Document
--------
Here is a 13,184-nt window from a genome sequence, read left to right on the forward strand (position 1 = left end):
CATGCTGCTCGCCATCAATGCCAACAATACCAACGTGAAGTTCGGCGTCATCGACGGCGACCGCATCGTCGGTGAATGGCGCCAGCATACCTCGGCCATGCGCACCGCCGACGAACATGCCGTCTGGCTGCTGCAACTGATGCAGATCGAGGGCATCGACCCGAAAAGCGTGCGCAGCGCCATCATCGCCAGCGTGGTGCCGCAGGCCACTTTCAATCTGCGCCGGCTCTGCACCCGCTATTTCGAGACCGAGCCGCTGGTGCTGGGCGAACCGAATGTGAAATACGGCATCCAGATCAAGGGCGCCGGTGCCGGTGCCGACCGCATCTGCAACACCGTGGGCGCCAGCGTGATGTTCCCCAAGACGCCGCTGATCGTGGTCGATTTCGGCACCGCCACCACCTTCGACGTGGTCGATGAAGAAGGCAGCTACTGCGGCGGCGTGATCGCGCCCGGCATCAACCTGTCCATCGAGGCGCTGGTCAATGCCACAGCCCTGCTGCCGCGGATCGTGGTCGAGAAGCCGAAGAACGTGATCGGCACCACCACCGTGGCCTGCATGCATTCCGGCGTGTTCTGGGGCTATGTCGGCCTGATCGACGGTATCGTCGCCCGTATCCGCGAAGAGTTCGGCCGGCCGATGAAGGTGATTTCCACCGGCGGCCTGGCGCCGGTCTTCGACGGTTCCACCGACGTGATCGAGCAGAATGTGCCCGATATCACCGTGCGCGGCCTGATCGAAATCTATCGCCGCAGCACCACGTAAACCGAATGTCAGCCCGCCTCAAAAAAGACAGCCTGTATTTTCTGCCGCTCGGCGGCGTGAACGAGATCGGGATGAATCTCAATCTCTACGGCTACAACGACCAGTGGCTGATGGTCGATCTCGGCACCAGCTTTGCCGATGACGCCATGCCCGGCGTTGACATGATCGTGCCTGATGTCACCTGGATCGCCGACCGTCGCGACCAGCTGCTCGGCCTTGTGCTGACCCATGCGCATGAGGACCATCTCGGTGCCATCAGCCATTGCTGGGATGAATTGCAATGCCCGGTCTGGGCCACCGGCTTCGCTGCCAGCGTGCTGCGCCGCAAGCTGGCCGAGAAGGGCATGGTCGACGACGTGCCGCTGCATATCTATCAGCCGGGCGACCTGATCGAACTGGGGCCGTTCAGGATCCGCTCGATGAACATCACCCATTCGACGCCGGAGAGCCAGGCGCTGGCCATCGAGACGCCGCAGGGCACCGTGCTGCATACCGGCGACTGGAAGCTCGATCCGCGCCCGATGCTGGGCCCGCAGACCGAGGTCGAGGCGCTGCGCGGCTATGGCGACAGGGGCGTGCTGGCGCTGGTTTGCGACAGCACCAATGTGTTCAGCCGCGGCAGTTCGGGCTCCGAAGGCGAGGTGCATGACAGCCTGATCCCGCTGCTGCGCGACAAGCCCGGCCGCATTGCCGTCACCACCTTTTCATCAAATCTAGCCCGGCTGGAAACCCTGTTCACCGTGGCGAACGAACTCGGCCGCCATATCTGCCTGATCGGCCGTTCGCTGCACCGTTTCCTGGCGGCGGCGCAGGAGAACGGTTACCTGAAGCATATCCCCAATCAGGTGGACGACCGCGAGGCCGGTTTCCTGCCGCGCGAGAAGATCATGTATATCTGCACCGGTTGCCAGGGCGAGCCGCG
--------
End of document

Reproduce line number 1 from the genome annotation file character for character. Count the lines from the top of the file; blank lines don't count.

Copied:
Here is a 13,184-nt window from a genome sequence, read left to right on the forward strand (position 1 = left end):